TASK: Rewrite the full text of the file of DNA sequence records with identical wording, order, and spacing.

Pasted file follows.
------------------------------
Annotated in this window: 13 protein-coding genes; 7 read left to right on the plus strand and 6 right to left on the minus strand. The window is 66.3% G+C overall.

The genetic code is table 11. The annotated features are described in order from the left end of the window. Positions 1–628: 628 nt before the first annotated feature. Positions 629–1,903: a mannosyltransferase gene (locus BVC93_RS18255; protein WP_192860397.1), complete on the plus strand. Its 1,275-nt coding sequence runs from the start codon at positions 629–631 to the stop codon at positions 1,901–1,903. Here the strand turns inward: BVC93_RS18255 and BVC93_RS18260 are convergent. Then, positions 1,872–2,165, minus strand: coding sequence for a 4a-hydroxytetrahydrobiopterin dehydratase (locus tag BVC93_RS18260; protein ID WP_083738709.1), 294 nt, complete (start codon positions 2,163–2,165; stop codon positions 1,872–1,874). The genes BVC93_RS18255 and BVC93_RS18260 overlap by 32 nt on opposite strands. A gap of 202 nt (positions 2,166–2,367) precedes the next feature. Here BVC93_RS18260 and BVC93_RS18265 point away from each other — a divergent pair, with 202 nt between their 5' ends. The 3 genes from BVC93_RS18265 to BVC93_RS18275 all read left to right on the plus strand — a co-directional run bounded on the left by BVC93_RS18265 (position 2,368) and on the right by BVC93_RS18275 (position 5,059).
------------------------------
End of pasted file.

Annotated in this window: 13 protein-coding genes; 7 read left to right on the plus strand and 6 right to left on the minus strand. The window is 66.3% G+C overall.

The genetic code is table 11. The annotated features are described in order from the left end of the window. Positions 1–628: 628 nt before the first annotated feature. Positions 629–1,903: a mannosyltransferase gene (locus BVC93_RS18255; protein WP_192860397.1), complete on the plus strand. Its 1,275-nt coding sequence runs from the start codon at positions 629–631 to the stop codon at positions 1,901–1,903. Here the strand turns inward: BVC93_RS18255 and BVC93_RS18260 are convergent. Then, positions 1,872–2,165, minus strand: coding sequence for a 4a-hydroxytetrahydrobiopterin dehydratase (locus tag BVC93_RS18260; protein ID WP_083738709.1), 294 nt, complete (start codon positions 2,163–2,165; stop codon positions 1,872–1,874). The genes BVC93_RS18255 and BVC93_RS18260 overlap by 32 nt on opposite strands. A gap of 202 nt (positions 2,166–2,367) precedes the next feature. Here BVC93_RS18260 and BVC93_RS18265 point away from each other — a divergent pair, with 202 nt between their 5' ends. The 3 genes from BVC93_RS18265 to BVC93_RS18275 all read left to right on the plus strand — a co-directional run bounded on the left by BVC93_RS18265 (position 2,368) and on the right by BVC93_RS18275 (position 5,059).